The colored circles now represent genes, and an individual is here just a sample from the population of genes - illustrated by circling three gene circles. (Note that by “gene”, we here mean an abstract unit of inheritance. In other fields of biology, the word might be synonymous with a genetic region that codes for a protein, or is transcribed to (possibly non-coding) RNA.)
Here, we see that although the genes themselves do not change (in reality they are subject to mutations), the availability of the different genes vary over time, and some might disappear from one of the branches entirely - like red genes from species B here. This kind of genetic drift can still cause distinct changes in individuals.Ancestry of individual genes
Each individual typically gets half its genes from each parent, one fourth from each grandparent, and so on, so after a few generations, all genes come from essentially different ancestors. This means you can calculate the MRCA for each gene individually, and this is exactly what has been done to estimate the age our “mitochondrial Eve” and “Y-chromosomal Adam”. Here is the example lineage for the green gene:
We see that the green-gene MRCA is much older than the speciation event. In addition, each gene has its unique history. This means that when we try to compute the MRCA, different genes will give different answers, and it can be difficult to construct a sensible consensus.
For example, bits of our genome appear to come from the Neanderthal, and those bits will have a MRCA that predates the time point where Neanderthal branched from H. sapiens (possibly 1-2 million years ago). (Interestingly, “Adam” and “Eve” are both estimated to have lived in the neighborhood of 200000 years ago. This means that although 20% of the Neanderthal genome is claimed to have survived, all Neanderthal mitochondria and Y-chromosomes have been eradicated.)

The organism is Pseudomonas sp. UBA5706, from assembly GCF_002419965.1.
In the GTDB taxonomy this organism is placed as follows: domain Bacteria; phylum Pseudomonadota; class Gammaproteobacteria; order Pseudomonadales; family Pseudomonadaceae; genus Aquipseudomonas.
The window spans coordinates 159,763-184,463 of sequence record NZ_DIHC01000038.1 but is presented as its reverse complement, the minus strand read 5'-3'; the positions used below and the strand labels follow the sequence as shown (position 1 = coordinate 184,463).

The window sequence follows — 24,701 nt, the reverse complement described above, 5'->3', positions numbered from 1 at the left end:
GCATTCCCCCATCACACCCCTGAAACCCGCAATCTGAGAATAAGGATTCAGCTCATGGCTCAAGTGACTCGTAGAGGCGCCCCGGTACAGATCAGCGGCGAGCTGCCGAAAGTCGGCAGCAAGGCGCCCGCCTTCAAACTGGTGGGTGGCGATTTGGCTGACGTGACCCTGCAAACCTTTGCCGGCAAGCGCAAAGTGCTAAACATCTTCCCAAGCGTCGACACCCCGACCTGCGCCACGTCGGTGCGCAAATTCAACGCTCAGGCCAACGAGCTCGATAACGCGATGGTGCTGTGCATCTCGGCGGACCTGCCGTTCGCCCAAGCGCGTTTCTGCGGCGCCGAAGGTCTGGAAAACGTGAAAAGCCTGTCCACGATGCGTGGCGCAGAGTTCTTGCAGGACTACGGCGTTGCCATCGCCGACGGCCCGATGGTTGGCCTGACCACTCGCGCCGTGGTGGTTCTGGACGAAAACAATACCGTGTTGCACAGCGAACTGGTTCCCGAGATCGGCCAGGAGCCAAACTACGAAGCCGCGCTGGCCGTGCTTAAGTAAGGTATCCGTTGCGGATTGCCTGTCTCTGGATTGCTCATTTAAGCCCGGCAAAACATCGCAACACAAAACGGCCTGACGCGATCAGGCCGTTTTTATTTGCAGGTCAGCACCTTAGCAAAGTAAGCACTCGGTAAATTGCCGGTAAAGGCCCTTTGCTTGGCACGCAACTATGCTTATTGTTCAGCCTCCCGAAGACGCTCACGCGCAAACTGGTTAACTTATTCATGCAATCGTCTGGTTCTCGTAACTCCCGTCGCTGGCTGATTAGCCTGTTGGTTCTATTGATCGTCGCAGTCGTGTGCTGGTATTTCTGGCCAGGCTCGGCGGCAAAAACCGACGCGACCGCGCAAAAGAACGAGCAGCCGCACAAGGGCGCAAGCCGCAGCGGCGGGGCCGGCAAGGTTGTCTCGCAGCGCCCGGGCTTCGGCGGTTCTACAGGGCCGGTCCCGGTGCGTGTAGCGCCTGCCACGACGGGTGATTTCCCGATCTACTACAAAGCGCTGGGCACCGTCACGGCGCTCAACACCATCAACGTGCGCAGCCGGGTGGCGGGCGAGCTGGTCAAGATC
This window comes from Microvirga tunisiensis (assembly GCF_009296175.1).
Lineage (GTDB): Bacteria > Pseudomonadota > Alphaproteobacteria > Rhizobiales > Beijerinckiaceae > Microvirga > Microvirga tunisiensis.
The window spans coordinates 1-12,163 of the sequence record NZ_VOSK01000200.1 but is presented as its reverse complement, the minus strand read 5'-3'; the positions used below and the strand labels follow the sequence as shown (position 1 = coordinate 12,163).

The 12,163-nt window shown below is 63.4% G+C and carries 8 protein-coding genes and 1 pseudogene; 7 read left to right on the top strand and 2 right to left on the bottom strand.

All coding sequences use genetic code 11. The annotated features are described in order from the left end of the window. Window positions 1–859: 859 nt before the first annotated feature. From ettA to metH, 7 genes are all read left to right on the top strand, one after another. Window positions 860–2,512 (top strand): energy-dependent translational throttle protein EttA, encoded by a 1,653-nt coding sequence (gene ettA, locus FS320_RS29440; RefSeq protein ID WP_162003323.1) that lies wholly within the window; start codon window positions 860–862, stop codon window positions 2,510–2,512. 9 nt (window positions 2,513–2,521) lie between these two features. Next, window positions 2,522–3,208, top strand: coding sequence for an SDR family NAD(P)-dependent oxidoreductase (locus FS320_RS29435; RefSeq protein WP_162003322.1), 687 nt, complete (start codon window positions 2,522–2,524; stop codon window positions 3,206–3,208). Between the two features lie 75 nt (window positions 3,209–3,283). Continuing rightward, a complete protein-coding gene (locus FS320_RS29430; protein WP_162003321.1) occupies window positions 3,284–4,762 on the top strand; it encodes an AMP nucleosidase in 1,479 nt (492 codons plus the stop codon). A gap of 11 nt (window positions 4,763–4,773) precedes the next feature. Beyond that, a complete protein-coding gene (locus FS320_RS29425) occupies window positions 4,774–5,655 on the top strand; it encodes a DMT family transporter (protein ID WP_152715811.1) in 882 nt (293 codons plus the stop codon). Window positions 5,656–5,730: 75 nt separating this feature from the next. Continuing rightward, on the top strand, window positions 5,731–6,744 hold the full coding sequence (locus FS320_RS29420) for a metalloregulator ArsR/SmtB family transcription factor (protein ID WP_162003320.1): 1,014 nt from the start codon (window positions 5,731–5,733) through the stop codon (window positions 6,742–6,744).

There have been many debates recently about fundamentally changing the Prelude. I am going to ignore all specifics and simply ask the following question: why don't we support multiple Preludes? Of course not for everyday switching, but for forward compatibility and project-wide semantic stuff. I'm thinking the new standard practice would be to add a "no implicit prelude" pragma and then manually "import FAMPrelude" or "import GenericPrelude" whatever version you want.
First, the cons. Please feel free to add more. If different people use different preludes, it will dramatically reduce the predictability of Haskell source files. People could think a beloved function behaves one way when it really doesn't. (But if they see the prelude used at the top, at least they have somewhere to go look things up). People would probably be tempted to bloat their own preludes with their favorite functions from data.list or whatever. (Perhaps people should be discouraged from writing their own preludes and all variations should come from GHC).
Now, pros. Forward compatibility is the main thing I'm thinking of. Today, we're debating over a particular typeclass structure, but there's no telling what change could be proposed tomorrow. If we support multiple prelude, old code can still work with its implicit prelude, yet new code can be freed from historical mistakes. Second, there are functions I use in every single source file (namely x -$ f = f x and f -. g = g . f) simply because I code in a particular style. Companies should all use the same prelude, whichever fits best for the style they want to code with.
I suppose most of this is already possible (with such projects as the numeric prelude, which in my opinion is too vast of a change for what I am proposing). However, what I would really like is for GHC to support multiple preludes as our knowledge evolves and our tastes change.submitted by AlephOmega1